- The nature of a scheme of arrangement allows for a more flexible approach to the structure of a transaction, as anything can be included in the scheme documents.
Other important points to note include:
Friendly - The most recognised distinction between a scheme of arrangement and a takeover conducted under Chapter 6, in relation to a change of control, is that a scheme of arrangement is only useful in friendly (not hostile) transactions.
Procedure - The advantage of flexibility of structuring must be weighed against a more flexible procedure in a takeover. A takeover does not require Court approval or the approval of the target shareholders in a general meeting.
Changes - In a scheme, once the scheme documentation is dispatched to the shareholders and the meeting dates are set, the effect of intervening events may be harder to manage because the shareholders must also be given sufficient time to consider information relevant to their decision, and any changes to the terms of a scheme during the process will require the parties to return to Court for approval.
Control - While a takeover is a process run by the bidder, a scheme of arrangement is a process run by the target, as it is effected through a meeting of the target's shareholders to approve the scheme.
Schemes of Arrangement v Takeovers
- useful only in agreed transactions
- all or nothing propositions
- approval thresholds
- inflexibility of Court process but flexibility of timing
- flexibility of arrangements contemplated by scheme
- break fees can be negotiated as it is in a friendly transaction.
- often used when there are a number of bidders
- if the bidder already has a large stake in the target, the voting requirements may be easier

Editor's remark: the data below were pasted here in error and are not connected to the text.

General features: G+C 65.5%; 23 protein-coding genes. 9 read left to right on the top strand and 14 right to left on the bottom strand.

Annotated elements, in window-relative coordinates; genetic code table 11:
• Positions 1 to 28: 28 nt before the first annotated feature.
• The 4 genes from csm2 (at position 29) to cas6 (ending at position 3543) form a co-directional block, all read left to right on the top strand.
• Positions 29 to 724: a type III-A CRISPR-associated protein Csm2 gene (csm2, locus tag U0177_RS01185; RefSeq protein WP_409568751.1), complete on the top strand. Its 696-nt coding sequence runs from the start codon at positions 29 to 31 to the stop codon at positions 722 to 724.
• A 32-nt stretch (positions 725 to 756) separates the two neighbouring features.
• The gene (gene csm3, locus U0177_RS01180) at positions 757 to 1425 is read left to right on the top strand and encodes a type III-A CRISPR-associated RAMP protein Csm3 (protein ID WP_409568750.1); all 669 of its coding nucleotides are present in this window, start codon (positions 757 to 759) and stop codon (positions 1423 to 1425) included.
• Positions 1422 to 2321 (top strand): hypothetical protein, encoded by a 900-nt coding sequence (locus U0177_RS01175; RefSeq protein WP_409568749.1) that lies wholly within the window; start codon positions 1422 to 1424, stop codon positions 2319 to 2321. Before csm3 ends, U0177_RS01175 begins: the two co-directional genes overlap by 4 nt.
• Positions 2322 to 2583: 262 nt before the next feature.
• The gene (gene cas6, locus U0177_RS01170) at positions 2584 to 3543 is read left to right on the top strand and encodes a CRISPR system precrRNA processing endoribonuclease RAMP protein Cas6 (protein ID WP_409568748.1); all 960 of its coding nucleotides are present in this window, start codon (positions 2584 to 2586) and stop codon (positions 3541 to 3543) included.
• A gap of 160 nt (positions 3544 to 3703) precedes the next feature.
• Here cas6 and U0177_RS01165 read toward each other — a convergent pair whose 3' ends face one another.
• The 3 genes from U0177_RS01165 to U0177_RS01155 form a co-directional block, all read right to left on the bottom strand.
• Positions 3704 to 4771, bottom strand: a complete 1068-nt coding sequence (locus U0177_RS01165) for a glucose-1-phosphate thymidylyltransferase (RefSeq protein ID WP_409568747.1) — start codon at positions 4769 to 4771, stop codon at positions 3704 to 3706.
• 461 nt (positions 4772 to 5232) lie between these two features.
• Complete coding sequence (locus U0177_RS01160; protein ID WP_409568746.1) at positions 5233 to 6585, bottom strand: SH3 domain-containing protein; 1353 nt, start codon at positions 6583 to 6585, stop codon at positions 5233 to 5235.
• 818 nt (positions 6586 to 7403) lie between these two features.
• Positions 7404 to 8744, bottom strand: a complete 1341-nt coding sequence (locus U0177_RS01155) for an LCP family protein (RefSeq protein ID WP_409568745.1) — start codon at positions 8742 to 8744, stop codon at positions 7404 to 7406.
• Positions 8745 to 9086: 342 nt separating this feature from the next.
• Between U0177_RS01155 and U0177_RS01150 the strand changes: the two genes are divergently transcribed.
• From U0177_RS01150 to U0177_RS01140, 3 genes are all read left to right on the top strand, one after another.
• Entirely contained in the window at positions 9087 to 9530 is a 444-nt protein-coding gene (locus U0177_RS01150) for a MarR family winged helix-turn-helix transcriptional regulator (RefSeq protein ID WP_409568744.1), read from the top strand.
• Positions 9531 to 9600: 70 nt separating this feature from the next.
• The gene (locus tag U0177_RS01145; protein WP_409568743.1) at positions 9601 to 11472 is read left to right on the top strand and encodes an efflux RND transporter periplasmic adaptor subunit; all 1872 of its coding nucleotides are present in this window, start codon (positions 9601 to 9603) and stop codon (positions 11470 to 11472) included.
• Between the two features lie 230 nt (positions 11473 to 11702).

- where compulsory acquisition is not essential, at least in the short term
- where variations to the bid will probably need to be made.
A scheme of arrangement can be used in corporate restructures as well as takeovers and is therefore a useful tool in the current economic conditions. It can be tailored to novel or complex corporate structures or be used for major group reconstructions.
While some forms of corporate restructuring can be achieved by special resolution of the members, other forms of corporate restructuring are outside the specific statutory provisions and beyond the power of the members in a general meeting. Where this is the case, section 411 permits a scheme of arrangement to be used to reorganise the company in a manner which will be binding on a dissenting minority of members.
A scheme may also be used to transfer the undertaking, assets and liabilities of a company to a new company on the terms that shares in the old company will be cancelled and shares in the new company will be allotted to former holders in proportion to their former holdings.
Alternatively a scheme can be used to bring about an amalgamation by which several companies transfer their respective assets to a new company or to an existing company in return for the transferee company allotting its shares or debentures to the members or debenture holders of each transfer or company.
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The content of this article is intended to provide a general guide to the subject matter. Specialist advice should be sought about your specific circumstances.